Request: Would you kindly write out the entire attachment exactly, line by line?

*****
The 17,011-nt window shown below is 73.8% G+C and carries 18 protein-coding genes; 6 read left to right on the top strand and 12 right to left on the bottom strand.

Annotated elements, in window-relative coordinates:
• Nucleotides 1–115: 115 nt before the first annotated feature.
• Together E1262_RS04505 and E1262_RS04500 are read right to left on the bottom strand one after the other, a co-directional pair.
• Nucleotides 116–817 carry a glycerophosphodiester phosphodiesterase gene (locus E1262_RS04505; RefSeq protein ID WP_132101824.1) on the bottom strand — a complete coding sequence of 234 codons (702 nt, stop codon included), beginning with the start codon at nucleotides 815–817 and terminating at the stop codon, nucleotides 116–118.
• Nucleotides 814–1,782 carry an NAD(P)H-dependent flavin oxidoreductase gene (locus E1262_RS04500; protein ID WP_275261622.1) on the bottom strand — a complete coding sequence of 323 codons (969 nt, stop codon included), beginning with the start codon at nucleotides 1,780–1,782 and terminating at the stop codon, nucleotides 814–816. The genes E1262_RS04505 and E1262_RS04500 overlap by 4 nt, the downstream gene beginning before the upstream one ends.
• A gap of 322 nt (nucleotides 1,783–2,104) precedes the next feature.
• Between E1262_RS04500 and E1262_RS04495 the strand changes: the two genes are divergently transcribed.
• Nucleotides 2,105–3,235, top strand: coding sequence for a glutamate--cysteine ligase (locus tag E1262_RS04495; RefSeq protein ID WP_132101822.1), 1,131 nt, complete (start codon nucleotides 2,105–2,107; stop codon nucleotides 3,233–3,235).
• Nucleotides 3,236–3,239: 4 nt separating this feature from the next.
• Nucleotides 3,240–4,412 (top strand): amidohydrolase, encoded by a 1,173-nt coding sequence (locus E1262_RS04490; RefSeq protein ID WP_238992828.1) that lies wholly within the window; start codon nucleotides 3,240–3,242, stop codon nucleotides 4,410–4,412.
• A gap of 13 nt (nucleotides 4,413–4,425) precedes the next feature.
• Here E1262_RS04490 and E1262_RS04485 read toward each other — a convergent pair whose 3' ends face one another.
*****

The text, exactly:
The 17,011-nt window shown below is 73.8% G+C and carries 18 protein-coding genes; 6 read left to right on the top strand and 12 right to left on the bottom strand.

Annotated elements, in window-relative coordinates:
• Nucleotides 1–115: 115 nt before the first annotated feature.
• Together E1262_RS04505 and E1262_RS04500 are read right to left on the bottom strand one after the other, a co-directional pair.
• Nucleotides 116–817 carry a glycerophosphodiester phosphodiesterase gene (locus E1262_RS04505; RefSeq protein ID WP_132101824.1) on the bottom strand — a complete coding sequence of 234 codons (702 nt, stop codon included), beginning with the start codon at nucleotides 815–817 and terminating at the stop codon, nucleotides 116–118.
• Nucleotides 814–1,782 carry an NAD(P)H-dependent flavin oxidoreductase gene (locus E1262_RS04500; protein ID WP_275261622.1) on the bottom strand — a complete coding sequence of 323 codons (969 nt, stop codon included), beginning with the start codon at nucleotides 1,780–1,782 and terminating at the stop codon, nucleotides 814–816. The genes E1262_RS04505 and E1262_RS04500 overlap by 4 nt, the downstream gene beginning before the upstream one ends.
• A gap of 322 nt (nucleotides 1,783–2,104) precedes the next feature.
• Between E1262_RS04500 and E1262_RS04495 the strand changes: the two genes are divergently transcribed.
• Nucleotides 2,105–3,235, top strand: coding sequence for a glutamate--cysteine ligase (locus tag E1262_RS04495; RefSeq protein ID WP_132101822.1), 1,131 nt, complete (start codon nucleotides 2,105–2,107; stop codon nucleotides 3,233–3,235).
• Nucleotides 3,236–3,239: 4 nt separating this feature from the next.
• Nucleotides 3,240–4,412 (top strand): amidohydrolase, encoded by a 1,173-nt coding sequence (locus E1262_RS04490; RefSeq protein ID WP_238992828.1) that lies wholly within the window; start codon nucleotides 3,240–3,242, stop codon nucleotides 4,410–4,412.
• A gap of 13 nt (nucleotides 4,413–4,425) precedes the next feature.
• Here E1262_RS04490 and E1262_RS04485 read toward each other — a convergent pair whose 3' ends face one another.